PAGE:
Document Type

Poster Session

Publication Date

2015

Keywords

copyright, LIS Programs

Abstract

Demands on libraries and librarians routinely change, but the curriculum of many Masters of Library Science programs do not necessarily keep pace. An analysis of course content in current LIS programs gathered from online course descriptions revealed that none of the 50 ALA-accredited MLS programs in the United States have a required course dedicated to copyright / intellectual property and only 10 have an elective dedicated to these subjects. This presentation will detail the results of a survey distributed nationally to professionals working in academic, public, school/media, and special libraries that asked respondents to rate their daily copyright and intellectual property knowledge needs vs. their actual knowledge and education in this area. The results were then compared with current LIS course content to determine whether there is evidence pointing to a need to alter the curriculum of LIS programs to better prepare graduates for the copyright and intellectual property demands they will face on the job. The combined data will inform Library Science colleges and educators as to whether an instruction deficit exists in their current curricula and will give these colleges and educators data to support the development of new programs.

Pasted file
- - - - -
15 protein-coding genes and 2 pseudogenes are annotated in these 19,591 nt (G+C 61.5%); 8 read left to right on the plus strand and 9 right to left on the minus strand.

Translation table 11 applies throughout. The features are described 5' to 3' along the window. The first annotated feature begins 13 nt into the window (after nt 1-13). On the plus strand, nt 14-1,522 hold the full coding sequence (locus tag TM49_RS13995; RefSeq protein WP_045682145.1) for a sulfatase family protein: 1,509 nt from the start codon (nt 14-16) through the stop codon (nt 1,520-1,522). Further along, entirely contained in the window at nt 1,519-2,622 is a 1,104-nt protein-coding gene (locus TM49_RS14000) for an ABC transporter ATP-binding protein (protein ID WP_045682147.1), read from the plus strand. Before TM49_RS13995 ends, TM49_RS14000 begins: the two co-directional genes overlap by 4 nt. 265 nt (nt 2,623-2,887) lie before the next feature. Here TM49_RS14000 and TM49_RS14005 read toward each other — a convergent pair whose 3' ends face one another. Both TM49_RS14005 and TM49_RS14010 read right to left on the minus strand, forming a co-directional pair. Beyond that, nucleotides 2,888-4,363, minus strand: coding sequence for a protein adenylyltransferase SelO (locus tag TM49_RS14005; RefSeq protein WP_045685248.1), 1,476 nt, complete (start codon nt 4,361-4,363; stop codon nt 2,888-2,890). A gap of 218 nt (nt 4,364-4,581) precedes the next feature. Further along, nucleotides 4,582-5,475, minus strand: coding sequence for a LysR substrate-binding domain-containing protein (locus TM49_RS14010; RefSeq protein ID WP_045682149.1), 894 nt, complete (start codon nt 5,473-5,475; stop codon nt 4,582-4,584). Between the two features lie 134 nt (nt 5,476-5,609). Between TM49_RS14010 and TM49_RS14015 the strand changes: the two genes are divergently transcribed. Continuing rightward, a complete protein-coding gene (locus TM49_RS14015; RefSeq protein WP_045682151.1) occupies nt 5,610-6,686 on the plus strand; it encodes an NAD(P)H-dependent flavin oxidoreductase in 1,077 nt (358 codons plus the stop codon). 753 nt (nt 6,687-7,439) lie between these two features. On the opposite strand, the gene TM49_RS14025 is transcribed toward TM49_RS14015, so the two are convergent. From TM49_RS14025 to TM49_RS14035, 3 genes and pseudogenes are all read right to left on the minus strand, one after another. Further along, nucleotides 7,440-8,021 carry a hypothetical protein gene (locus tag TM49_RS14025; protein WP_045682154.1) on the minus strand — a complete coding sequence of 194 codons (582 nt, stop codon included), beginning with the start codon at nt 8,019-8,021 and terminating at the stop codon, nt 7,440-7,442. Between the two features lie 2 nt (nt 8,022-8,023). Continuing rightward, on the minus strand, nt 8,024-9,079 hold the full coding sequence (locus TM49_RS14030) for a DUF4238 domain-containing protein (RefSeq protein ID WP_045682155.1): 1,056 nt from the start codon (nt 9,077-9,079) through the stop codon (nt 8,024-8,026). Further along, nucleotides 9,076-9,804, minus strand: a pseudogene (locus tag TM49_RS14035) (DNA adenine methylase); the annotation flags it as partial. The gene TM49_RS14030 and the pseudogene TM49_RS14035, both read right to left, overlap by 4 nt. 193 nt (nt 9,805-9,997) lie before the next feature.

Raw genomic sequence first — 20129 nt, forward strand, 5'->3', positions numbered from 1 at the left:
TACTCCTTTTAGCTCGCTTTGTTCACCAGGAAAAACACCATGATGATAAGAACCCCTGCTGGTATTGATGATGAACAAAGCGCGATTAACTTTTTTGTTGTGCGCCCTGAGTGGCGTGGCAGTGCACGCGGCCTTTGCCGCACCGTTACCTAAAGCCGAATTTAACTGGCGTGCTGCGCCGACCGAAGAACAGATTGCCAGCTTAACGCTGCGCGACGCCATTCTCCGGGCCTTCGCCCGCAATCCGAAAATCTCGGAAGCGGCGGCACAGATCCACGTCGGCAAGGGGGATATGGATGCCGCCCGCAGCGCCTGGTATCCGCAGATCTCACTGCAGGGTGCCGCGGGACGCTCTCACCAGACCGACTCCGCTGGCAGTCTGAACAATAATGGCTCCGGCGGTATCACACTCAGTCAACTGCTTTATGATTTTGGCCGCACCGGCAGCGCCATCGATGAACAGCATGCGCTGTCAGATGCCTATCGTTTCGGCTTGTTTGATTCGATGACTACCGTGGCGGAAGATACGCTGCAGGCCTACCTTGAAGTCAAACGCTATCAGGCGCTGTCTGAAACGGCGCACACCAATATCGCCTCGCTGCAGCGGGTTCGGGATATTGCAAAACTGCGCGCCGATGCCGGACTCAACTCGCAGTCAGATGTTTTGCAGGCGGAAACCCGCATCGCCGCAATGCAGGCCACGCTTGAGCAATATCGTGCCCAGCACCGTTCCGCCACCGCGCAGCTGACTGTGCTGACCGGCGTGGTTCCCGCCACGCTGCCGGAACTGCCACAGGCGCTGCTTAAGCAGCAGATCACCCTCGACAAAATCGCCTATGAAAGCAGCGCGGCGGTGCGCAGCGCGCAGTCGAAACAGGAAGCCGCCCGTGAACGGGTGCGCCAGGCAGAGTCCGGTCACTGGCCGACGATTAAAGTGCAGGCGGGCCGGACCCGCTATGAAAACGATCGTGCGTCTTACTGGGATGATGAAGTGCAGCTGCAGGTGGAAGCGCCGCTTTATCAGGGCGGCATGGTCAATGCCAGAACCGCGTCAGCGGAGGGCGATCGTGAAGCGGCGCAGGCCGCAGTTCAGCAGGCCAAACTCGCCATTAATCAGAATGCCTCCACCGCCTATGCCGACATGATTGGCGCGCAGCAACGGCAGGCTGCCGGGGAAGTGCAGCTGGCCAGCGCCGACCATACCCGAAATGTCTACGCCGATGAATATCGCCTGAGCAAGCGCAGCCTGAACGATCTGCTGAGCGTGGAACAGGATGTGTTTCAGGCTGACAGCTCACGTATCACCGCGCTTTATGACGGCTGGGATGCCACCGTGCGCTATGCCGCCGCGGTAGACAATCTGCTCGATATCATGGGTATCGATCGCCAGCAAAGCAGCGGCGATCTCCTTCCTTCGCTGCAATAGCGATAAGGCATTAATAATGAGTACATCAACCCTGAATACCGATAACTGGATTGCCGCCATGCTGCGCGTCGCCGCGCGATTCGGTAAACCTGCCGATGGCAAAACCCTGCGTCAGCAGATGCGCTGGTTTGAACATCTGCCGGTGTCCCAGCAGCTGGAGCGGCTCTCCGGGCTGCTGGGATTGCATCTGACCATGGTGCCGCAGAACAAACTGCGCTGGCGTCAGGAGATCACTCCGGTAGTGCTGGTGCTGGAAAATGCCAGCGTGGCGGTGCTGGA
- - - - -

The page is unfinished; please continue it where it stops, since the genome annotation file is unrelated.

Comments

Presented at ALA San Francisco.

Additional Files

CopyrightinLISHandoutEdits.docx (693 kB)

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